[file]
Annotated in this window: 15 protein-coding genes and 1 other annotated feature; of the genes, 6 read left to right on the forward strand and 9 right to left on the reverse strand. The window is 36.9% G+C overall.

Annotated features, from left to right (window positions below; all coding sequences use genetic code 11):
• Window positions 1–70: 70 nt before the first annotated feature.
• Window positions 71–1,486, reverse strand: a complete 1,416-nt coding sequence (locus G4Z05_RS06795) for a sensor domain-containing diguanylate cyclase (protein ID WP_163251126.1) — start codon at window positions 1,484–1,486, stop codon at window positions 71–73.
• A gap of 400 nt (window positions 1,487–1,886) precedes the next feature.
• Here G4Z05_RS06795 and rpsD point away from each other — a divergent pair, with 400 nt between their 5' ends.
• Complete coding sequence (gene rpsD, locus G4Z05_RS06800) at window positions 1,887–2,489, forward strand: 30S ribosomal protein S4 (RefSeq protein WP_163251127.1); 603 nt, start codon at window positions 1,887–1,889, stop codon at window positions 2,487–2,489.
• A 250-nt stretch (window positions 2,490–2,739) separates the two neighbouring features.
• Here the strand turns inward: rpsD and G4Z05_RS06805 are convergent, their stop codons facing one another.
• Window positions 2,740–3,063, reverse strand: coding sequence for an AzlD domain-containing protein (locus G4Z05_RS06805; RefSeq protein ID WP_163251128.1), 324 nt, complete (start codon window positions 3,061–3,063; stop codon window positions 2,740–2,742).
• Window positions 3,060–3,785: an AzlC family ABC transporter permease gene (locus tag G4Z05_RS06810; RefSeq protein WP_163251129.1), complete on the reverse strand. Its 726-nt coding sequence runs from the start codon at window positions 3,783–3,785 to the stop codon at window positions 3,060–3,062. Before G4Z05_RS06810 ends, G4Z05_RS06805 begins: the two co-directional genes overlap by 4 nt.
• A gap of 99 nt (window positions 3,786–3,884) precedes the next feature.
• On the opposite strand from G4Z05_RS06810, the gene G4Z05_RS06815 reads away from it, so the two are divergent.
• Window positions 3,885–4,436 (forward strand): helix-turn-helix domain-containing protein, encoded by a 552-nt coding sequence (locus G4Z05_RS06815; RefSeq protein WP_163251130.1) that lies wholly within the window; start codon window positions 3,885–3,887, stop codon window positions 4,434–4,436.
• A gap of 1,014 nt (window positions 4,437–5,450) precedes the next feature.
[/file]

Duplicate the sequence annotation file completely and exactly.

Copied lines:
Annotated in this window: 15 protein-coding genes and 1 other annotated feature; of the genes, 6 read left to right on the forward strand and 9 right to left on the reverse strand. The window is 36.9% G+C overall.

Annotated features, from left to right (window positions below; all coding sequences use genetic code 11):
• Window positions 1–70: 70 nt before the first annotated feature.
• Window positions 71–1,486, reverse strand: a complete 1,416-nt coding sequence (locus G4Z05_RS06795) for a sensor domain-containing diguanylate cyclase (protein ID WP_163251126.1) — start codon at window positions 1,484–1,486, stop codon at window positions 71–73.
• A gap of 400 nt (window positions 1,487–1,886) precedes the next feature.
• Here G4Z05_RS06795 and rpsD point away from each other — a divergent pair, with 400 nt between their 5' ends.
• Complete coding sequence (gene rpsD, locus G4Z05_RS06800) at window positions 1,887–2,489, forward strand: 30S ribosomal protein S4 (RefSeq protein WP_163251127.1); 603 nt, start codon at window positions 1,887–1,889, stop codon at window positions 2,487–2,489.
• A 250-nt stretch (window positions 2,490–2,739) separates the two neighbouring features.
• Here the strand turns inward: rpsD and G4Z05_RS06805 are convergent, their stop codons facing one another.
• Window positions 2,740–3,063, reverse strand: coding sequence for an AzlD domain-containing protein (locus G4Z05_RS06805; RefSeq protein ID WP_163251128.1), 324 nt, complete (start codon window positions 3,061–3,063; stop codon window positions 2,740–2,742).
• Window positions 3,060–3,785: an AzlC family ABC transporter permease gene (locus tag G4Z05_RS06810; RefSeq protein WP_163251129.1), complete on the reverse strand. Its 726-nt coding sequence runs from the start codon at window positions 3,783–3,785 to the stop codon at window positions 3,060–3,062. Before G4Z05_RS06810 ends, G4Z05_RS06805 begins: the two co-directional genes overlap by 4 nt.
• A gap of 99 nt (window positions 3,786–3,884) precedes the next feature.
• On the opposite strand from G4Z05_RS06810, the gene G4Z05_RS06815 reads away from it, so the two are divergent.
• Window positions 3,885–4,436 (forward strand): helix-turn-helix domain-containing protein, encoded by a 552-nt coding sequence (locus G4Z05_RS06815; RefSeq protein WP_163251130.1) that lies wholly within the window; start codon window positions 3,885–3,887, stop codon window positions 4,434–4,436.
• A gap of 1,014 nt (window positions 4,437–5,450) precedes the next feature.